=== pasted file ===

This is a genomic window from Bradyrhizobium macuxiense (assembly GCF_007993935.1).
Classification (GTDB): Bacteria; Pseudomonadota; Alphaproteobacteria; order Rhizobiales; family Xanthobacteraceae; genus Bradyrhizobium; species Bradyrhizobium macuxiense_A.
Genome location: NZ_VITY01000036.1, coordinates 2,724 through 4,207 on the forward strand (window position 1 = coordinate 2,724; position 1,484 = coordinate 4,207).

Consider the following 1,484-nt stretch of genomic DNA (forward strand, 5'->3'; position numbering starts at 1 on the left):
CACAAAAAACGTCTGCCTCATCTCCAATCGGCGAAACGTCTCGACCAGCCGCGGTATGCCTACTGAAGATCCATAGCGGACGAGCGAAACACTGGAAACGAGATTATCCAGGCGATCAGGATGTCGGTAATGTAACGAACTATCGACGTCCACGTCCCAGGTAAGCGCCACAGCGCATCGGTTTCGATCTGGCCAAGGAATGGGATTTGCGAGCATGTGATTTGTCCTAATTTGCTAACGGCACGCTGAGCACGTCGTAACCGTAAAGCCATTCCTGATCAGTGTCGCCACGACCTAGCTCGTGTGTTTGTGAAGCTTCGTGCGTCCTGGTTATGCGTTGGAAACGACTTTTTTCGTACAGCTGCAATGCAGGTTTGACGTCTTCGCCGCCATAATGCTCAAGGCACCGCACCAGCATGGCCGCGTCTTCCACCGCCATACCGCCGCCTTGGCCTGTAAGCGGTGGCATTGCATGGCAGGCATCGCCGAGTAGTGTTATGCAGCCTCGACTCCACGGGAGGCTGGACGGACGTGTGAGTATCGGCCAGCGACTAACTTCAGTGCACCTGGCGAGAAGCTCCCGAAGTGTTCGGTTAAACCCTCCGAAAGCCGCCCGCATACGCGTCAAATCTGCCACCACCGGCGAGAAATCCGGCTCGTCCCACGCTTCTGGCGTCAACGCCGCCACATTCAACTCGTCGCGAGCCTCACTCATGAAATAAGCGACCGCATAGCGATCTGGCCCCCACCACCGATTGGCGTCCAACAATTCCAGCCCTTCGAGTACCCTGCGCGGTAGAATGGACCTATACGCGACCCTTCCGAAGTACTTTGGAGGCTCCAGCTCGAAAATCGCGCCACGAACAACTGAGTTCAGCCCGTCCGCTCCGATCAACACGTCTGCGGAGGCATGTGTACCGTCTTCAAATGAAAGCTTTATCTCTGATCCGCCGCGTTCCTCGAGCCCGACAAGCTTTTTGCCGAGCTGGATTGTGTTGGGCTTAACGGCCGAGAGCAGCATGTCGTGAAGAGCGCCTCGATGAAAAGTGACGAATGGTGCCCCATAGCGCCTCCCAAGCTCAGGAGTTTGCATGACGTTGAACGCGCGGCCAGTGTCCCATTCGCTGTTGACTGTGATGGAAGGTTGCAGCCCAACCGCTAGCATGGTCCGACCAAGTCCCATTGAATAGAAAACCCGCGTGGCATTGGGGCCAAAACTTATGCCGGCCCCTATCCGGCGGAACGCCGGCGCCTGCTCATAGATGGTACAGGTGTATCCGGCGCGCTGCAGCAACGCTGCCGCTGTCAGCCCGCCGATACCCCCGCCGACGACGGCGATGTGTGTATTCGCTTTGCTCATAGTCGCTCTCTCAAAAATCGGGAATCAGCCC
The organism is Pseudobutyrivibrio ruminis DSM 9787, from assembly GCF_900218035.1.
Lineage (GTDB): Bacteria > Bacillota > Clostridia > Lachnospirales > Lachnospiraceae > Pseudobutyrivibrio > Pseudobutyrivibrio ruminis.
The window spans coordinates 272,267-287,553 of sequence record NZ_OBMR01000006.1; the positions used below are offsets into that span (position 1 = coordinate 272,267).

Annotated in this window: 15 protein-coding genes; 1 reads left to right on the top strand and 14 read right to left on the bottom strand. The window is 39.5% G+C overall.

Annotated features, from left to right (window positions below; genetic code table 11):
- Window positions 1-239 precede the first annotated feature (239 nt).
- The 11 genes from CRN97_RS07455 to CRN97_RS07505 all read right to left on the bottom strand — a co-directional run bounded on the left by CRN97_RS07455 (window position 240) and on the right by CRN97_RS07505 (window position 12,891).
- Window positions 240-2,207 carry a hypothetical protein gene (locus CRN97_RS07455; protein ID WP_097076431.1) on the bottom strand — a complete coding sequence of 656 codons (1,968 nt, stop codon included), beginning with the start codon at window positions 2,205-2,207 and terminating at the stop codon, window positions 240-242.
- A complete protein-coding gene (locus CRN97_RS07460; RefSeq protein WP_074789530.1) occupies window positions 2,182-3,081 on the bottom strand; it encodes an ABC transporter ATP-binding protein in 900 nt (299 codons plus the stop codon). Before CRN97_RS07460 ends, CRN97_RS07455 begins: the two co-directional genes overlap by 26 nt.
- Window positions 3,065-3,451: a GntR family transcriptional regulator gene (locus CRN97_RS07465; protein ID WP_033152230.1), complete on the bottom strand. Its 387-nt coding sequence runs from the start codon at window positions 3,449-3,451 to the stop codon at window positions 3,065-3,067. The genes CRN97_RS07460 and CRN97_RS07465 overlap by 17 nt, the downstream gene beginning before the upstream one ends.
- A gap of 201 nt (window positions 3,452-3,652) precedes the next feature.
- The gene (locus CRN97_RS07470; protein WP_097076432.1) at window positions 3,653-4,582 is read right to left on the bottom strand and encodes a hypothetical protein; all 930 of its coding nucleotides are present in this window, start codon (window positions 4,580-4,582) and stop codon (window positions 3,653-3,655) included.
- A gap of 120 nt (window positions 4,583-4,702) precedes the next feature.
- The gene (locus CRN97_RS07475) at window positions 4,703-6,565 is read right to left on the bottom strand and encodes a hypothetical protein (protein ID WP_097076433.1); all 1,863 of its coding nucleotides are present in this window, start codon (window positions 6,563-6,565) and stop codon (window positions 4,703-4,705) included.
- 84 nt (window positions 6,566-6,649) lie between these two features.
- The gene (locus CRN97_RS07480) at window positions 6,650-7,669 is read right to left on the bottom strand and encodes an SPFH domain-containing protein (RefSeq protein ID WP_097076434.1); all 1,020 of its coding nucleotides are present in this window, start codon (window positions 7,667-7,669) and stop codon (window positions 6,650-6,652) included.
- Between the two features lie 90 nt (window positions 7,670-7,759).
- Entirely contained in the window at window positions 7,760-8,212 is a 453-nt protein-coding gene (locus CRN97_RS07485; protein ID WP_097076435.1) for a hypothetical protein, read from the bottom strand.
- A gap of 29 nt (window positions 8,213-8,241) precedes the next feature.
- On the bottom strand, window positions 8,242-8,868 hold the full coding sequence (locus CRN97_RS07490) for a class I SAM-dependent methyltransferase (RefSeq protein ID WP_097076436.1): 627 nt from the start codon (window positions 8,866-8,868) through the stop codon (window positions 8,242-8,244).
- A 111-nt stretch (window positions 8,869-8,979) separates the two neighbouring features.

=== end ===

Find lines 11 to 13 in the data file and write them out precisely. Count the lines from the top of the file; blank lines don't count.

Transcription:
- Window positions 1-239 precede the first annotated feature (239 nt).
- The 11 genes from CRN97_RS07455 to CRN97_RS07505 all read right to left on the bottom strand — a co-directional run bounded on the left by CRN97_RS07455 (window position 240) and on the right by CRN97_RS07505 (window position 12,891).
- Window positions 240-2,207 carry a hypothetical protein gene (locus CRN97_RS07455; protein ID WP_097076431.1) on the bottom strand — a complete coding sequence of 656 codons (1,968 nt, stop codon included), beginning with the start codon at window positions 2,205-2,207 and terminating at the stop codon, window positions 240-242.